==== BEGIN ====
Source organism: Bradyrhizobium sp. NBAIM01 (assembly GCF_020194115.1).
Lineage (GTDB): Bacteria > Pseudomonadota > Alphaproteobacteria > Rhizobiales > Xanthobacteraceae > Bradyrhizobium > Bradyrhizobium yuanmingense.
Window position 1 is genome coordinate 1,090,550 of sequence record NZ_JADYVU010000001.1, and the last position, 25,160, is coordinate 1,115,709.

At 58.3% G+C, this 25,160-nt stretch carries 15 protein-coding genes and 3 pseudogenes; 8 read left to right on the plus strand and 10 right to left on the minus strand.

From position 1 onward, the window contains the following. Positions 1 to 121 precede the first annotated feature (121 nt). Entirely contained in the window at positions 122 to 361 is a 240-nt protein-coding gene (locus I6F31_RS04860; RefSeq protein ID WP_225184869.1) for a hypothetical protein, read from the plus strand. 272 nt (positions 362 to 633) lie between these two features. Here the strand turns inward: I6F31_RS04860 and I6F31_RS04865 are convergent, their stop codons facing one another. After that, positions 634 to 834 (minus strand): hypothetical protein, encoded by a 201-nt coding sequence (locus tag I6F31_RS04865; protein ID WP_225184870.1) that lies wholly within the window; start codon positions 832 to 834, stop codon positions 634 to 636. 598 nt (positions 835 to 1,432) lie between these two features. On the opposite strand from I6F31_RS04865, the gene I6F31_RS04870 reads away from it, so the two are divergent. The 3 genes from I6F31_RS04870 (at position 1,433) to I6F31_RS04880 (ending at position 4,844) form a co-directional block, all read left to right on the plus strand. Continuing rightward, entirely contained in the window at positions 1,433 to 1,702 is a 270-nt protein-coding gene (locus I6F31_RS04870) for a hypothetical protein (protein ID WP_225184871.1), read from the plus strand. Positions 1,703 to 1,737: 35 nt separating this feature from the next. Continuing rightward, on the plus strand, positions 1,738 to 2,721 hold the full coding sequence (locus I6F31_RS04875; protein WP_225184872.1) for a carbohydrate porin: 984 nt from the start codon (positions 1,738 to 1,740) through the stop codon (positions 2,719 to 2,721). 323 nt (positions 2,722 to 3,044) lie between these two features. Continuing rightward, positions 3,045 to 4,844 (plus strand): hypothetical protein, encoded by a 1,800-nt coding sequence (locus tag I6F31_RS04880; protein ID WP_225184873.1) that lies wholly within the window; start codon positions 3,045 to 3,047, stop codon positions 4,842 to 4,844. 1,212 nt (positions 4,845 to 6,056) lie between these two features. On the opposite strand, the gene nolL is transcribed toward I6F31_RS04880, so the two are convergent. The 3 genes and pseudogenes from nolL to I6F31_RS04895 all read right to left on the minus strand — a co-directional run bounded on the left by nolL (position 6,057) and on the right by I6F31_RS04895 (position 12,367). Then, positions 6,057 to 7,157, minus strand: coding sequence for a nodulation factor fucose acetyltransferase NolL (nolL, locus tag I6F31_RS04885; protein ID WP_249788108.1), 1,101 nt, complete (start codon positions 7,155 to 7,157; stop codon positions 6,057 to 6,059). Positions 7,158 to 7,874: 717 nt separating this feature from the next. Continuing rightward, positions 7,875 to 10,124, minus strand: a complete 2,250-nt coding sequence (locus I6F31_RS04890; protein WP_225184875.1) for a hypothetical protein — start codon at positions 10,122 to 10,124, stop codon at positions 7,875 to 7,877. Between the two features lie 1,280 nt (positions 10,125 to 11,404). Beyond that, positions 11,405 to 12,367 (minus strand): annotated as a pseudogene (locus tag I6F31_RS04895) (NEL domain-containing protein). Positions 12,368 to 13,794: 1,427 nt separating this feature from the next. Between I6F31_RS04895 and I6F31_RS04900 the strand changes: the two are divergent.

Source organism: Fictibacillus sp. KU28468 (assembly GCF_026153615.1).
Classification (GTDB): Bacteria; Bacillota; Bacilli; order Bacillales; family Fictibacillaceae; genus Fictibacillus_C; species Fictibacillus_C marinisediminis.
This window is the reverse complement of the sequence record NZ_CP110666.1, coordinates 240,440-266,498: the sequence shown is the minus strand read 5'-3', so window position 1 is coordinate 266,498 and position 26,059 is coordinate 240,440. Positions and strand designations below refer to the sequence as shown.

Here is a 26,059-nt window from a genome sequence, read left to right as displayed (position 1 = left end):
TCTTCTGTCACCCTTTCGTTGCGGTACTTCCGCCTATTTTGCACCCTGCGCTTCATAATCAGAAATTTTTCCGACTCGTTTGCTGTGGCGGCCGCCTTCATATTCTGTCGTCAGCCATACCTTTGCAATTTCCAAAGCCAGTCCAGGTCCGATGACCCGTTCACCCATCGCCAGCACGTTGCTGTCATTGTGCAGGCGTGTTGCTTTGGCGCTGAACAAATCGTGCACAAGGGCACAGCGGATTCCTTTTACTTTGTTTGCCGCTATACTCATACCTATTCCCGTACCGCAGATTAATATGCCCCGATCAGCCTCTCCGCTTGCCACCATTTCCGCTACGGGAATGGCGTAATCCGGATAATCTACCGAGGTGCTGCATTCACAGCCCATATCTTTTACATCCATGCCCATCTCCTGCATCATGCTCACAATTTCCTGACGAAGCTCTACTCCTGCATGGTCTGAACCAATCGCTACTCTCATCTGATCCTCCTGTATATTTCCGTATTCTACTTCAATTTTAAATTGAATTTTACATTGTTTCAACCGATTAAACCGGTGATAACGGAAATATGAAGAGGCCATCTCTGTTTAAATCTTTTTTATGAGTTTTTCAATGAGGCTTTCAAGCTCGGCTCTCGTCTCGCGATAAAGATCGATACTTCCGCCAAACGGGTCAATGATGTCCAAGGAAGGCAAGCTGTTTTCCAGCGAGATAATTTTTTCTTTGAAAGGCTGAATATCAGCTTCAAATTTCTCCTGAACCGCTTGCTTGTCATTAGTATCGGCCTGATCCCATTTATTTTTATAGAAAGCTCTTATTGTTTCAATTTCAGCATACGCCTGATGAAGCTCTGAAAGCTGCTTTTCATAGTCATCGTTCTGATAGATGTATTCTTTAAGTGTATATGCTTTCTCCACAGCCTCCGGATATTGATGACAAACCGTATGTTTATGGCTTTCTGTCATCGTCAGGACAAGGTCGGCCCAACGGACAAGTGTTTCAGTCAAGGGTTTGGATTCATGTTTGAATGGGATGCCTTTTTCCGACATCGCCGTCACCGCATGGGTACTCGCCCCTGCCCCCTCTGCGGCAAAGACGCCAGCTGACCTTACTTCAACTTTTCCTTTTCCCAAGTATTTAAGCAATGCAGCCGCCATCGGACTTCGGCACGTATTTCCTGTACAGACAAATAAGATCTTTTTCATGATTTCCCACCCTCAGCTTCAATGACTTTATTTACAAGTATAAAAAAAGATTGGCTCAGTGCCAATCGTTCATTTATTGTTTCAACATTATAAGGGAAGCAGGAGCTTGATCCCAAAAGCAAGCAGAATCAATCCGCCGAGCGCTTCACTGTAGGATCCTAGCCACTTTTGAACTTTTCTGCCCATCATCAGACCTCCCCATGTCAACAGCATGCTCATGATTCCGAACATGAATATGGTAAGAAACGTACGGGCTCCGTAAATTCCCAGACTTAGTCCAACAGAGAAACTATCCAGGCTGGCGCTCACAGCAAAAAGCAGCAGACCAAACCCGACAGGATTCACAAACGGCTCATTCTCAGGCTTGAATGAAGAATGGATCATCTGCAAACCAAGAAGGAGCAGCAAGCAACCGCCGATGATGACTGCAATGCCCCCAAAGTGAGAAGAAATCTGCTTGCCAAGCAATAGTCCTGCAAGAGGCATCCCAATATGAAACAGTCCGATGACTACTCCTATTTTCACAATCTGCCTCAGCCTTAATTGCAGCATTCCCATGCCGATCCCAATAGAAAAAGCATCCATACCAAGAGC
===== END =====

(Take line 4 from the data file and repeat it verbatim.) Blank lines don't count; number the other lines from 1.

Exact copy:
At 58.3% G+C, this 25,160-nt stretch carries 15 protein-coding genes and 3 pseudogenes; 8 read left to right on the plus strand and 10 right to left on the minus strand.